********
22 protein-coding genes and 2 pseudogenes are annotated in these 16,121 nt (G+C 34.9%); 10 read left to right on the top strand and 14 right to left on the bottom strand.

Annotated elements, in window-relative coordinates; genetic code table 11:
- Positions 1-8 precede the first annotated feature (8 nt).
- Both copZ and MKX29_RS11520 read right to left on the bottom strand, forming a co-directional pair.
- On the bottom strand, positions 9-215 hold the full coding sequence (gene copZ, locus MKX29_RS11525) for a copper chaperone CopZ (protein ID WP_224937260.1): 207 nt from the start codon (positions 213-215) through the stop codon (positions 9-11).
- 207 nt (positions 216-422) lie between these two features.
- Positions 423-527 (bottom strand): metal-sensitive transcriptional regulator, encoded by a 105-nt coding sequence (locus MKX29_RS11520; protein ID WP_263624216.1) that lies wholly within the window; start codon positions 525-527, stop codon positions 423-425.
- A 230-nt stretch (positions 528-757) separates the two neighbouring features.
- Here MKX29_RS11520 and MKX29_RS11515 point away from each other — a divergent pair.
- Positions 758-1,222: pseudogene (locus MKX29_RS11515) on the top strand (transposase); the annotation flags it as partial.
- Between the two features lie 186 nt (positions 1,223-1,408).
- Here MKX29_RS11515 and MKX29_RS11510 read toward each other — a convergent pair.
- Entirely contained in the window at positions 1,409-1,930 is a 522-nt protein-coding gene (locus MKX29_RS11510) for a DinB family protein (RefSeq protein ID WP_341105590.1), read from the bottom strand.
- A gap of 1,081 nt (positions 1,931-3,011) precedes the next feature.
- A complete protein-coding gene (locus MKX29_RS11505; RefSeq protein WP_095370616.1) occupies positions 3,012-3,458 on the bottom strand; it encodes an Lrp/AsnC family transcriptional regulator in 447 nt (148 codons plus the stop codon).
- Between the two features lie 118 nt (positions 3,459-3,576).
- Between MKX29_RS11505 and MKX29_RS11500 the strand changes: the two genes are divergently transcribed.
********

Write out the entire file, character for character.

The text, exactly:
22 protein-coding genes and 2 pseudogenes are annotated in these 16,121 nt (G+C 34.9%); 10 read left to right on the top strand and 14 right to left on the bottom strand.

Annotated elements, in window-relative coordinates; genetic code table 11:
- Positions 1-8 precede the first annotated feature (8 nt).
- Both copZ and MKX29_RS11520 read right to left on the bottom strand, forming a co-directional pair.
- On the bottom strand, positions 9-215 hold the full coding sequence (gene copZ, locus MKX29_RS11525) for a copper chaperone CopZ (protein ID WP_224937260.1): 207 nt from the start codon (positions 213-215) through the stop codon (positions 9-11).
- 207 nt (positions 216-422) lie between these two features.
- Positions 423-527 (bottom strand): metal-sensitive transcriptional regulator, encoded by a 105-nt coding sequence (locus MKX29_RS11520; protein ID WP_263624216.1) that lies wholly within the window; start codon positions 525-527, stop codon positions 423-425.
- A 230-nt stretch (positions 528-757) separates the two neighbouring features.
- Here MKX29_RS11520 and MKX29_RS11515 point away from each other — a divergent pair.
- Positions 758-1,222: pseudogene (locus MKX29_RS11515) on the top strand (transposase); the annotation flags it as partial.
- Between the two features lie 186 nt (positions 1,223-1,408).
- Here MKX29_RS11515 and MKX29_RS11510 read toward each other — a convergent pair.
- Entirely contained in the window at positions 1,409-1,930 is a 522-nt protein-coding gene (locus MKX29_RS11510) for a DinB family protein (RefSeq protein ID WP_341105590.1), read from the bottom strand.
- A gap of 1,081 nt (positions 1,931-3,011) precedes the next feature.
- A complete protein-coding gene (locus MKX29_RS11505; RefSeq protein WP_095370616.1) occupies positions 3,012-3,458 on the bottom strand; it encodes an Lrp/AsnC family transcriptional regulator in 447 nt (148 codons plus the stop codon).
- Between the two features lie 118 nt (positions 3,459-3,576).
- Between MKX29_RS11505 and MKX29_RS11500 the strand changes: the two genes are divergently transcribed.